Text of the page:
Trees for Villagers
Jhansi, Uttar Pradesh, India
Available for Adoption: 25,000 Trees
Trees for Tribal Communities
Plantation of local trees in the villages of Bangra Block, namely Santpura and Budhwali of Jhansi District in Uttar Pradesh, India.
- To facilitate the basic needs of the tribal communities that are dependent on the forest
- To enhance the socio-economic status of the rural communities by providing alternate means of resources and employment with the plantation of NTFPs (Non-Timber Forest Produce)
- To conserve the soil by checking surface-runoff and wind erosion
- To conserve the water table by holding the water in the soil and preventing seepage or flow
- To conserve the environment by sequestering carbon and releasing oxygen
The Uttar Pradesh Government provides a list of various tribal communities in the state. It mentions the various requirements and methods for sustainable livelihood development for the tribal community of the region, empowering the community as a whole, especially the women. This will lead to better utilization of the resources like soil and water and provide jobs to the community. The Food and Agricultural Organization (FAO) further mentions the importance of the development of forestry as sources of forest products providing the local community with varied livelihood opportunities and fulfills their basic needs. Food and Agricultural Organization (FAO) further mentions the requirement of trees and shields for the community against impending disasters as biological barriers. Agricultural output benefits from the plantation as the trees protect the soil from erosion and adds nourishment. They contribute to the atmospheric moisture and holds the soil moisture contributing to sustainable agriculture and generation of ‘Green jobs’.
The area is characterized by a dry climate, and in consequence, the dry tropical species of vegetation capable of sustaining on low rainfall predominate the region. The forests of the area can be broadly divided into three types, the dry miscellaneous forests, thorn forests, and dry tropical scrub forests. The species to be planted are chosen according to their suitability to the project area, improving alternative livelihood options, fruit, and fodder and economic potential for broader outcomes both in terms of socio-economic and environmental aspects.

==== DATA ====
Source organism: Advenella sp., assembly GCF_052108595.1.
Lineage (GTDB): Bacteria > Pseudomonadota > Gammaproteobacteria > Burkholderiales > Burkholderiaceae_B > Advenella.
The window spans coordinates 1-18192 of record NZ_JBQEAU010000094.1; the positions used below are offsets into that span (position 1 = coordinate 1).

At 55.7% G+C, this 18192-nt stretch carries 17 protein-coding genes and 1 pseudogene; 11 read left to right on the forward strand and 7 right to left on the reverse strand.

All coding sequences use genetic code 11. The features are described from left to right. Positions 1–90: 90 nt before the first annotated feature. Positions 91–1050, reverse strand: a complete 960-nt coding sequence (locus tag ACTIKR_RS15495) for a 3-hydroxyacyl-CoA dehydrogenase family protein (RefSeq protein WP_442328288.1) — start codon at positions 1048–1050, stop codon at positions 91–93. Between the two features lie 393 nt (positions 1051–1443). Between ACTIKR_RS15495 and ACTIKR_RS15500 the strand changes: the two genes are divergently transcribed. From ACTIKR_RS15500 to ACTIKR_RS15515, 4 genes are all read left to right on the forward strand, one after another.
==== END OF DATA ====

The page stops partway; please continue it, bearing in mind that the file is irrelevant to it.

The project includes the plantation of resistant local species such as Chironji (Buchanania lanzan), Amla (Phyllanthus emblica), Neem (Azadirachta indica), Guava (Psidium guajava), Mango (Mangifera indica), Drumstick (Moringa oleifera), Bamboo (Bambusa vulgaris), Karonda (Carissa carandas), Lemon (Citrus limon), Ber (Ziziphus mauritiana), and Kino (Pterocarpus marsupium).
Sustainable resource management with finite resources is a major global challenge today, thus, ever-increasing energy demand with a growing population, the relevance of land use planning is apparent. The land has limited carrying capacity beyond which there will be degradation and loss of productivity due to excessive use. Emphasis is to be given to the problem of rural communities, especially those below the poverty line in whose hands this resource has to be efficiently utilized and whose minimum needs the efficient use of such resources is meant to serve. Thus, the plantation of the right local tree species in association with our local planting partner, Haritika, can be an effective way to address this socio-environmental challenge by reclaiming wasteland and degraded lands into forests. Locals' dependency on the forest resources can be checked with improved forest produces and fruit and fodder species for livestock. Enhanced forests area will help to rehabilitate key wildlife habitat, thus, opening prospects for Eco and Wildlife tourism. Improved wildlife habitat with fruit and fodder species will have significance in addressing Human-wildlife conflict mostly in terms of livestock depredation, contributing to safeguarding the sensitive rural economy. Above all, the plantation of 50,000 local trees will help in improving the water table, check top-soil erosion, increase carbon sequestration potential, generate local employment with household-level participation in implementing and monitoring of the project and in improving the ecosystem services.
|Name of the Company||Number of Trees Adopted||Year|
|DCB Bank||25,000 trees||FY 2018-19|